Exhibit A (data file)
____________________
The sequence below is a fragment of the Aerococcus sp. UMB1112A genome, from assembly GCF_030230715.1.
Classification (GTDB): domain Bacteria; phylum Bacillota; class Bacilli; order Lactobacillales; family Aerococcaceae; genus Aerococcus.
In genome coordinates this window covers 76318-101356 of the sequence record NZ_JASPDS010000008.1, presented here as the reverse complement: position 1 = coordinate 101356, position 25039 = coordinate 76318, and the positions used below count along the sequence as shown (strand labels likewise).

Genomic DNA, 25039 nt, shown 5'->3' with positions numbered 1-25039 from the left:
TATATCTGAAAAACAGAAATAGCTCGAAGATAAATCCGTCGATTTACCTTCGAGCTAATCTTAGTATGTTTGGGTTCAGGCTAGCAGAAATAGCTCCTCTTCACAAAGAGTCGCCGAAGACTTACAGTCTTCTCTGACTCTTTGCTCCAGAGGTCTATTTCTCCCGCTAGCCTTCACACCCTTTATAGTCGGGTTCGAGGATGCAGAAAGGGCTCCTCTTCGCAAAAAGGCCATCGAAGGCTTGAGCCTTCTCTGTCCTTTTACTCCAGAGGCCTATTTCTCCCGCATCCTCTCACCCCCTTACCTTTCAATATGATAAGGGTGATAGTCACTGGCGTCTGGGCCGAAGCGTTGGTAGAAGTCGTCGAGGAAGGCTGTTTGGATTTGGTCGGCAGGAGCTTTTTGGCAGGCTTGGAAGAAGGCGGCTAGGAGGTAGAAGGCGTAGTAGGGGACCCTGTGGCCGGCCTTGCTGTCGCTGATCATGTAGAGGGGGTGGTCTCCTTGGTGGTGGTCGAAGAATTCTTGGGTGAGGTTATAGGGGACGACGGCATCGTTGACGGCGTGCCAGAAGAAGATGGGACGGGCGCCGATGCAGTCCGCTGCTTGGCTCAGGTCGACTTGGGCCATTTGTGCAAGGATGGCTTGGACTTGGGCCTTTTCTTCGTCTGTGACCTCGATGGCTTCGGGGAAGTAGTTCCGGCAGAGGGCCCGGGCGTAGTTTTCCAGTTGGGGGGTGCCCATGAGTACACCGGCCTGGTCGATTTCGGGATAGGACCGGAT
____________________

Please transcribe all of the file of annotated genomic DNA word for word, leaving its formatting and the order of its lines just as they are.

The sequence below is a fragment of the Aerococcus sp. UMB1112A genome, from assembly GCF_030230715.1.
Classification (GTDB): domain Bacteria; phylum Bacillota; class Bacilli; order Lactobacillales; family Aerococcaceae; genus Aerococcus.
In genome coordinates this window covers 76318-101356 of the sequence record NZ_JASPDS010000008.1, presented here as the reverse complement: position 1 = coordinate 101356, position 25039 = coordinate 76318, and the positions used below count along the sequence as shown (strand labels likewise).

Genomic DNA, 25039 nt, shown 5'->3' with positions numbered 1-25039 from the left:
TATATCTGAAAAACAGAAATAGCTCGAAGATAAATCCGTCGATTTACCTTCGAGCTAATCTTAGTATGTTTGGGTTCAGGCTAGCAGAAATAGCTCCTCTTCACAAAGAGTCGCCGAAGACTTACAGTCTTCTCTGACTCTTTGCTCCAGAGGTCTATTTCTCCCGCTAGCCTTCACACCCTTTATAGTCGGGTTCGAGGATGCAGAAAGGGCTCCTCTTCGCAAAAAGGCCATCGAAGGCTTGAGCCTTCTCTGTCCTTTTACTCCAGAGGCCTATTTCTCCCGCATCCTCTCACCCCCTTACCTTTCAATATGATAAGGGTGATAGTCACTGGCGTCTGGGCCGAAGCGTTGGTAGAAGTCGTCGAGGAAGGCTGTTTGGATTTGGTCGGCAGGAGCTTTTTGGCAGGCTTGGAAGAAGGCGGCTAGGAGGTAGAAGGCGTAGTAGGGGACCCTGTGGCCGGCCTTGCTGTCGCTGATCATGTAGAGGGGGTGGTCTCCTTGGTGGTGGTCGAAGAATTCTTGGGTGAGGTTATAGGGGACGACGGCATCGTTGACGGCGTGCCAGAAGAAGATGGGACGGGCGCCGATGCAGTCCGCTGCTTGGCTCAGGTCGACTTGGGCCATTTGTGCAAGGATGGCTTGGACTTGGGCCTTTTCTTCGTCTGTGACCTCGATGGCTTCGGGGAAGTAGTTCCGGCAGAGGGCCCGGGCGTAGTTTTCCAGTTGGGGGGTGCCCATGAGTACACCGGCCTGGTCGATTTCGGGATAGGACCGGAT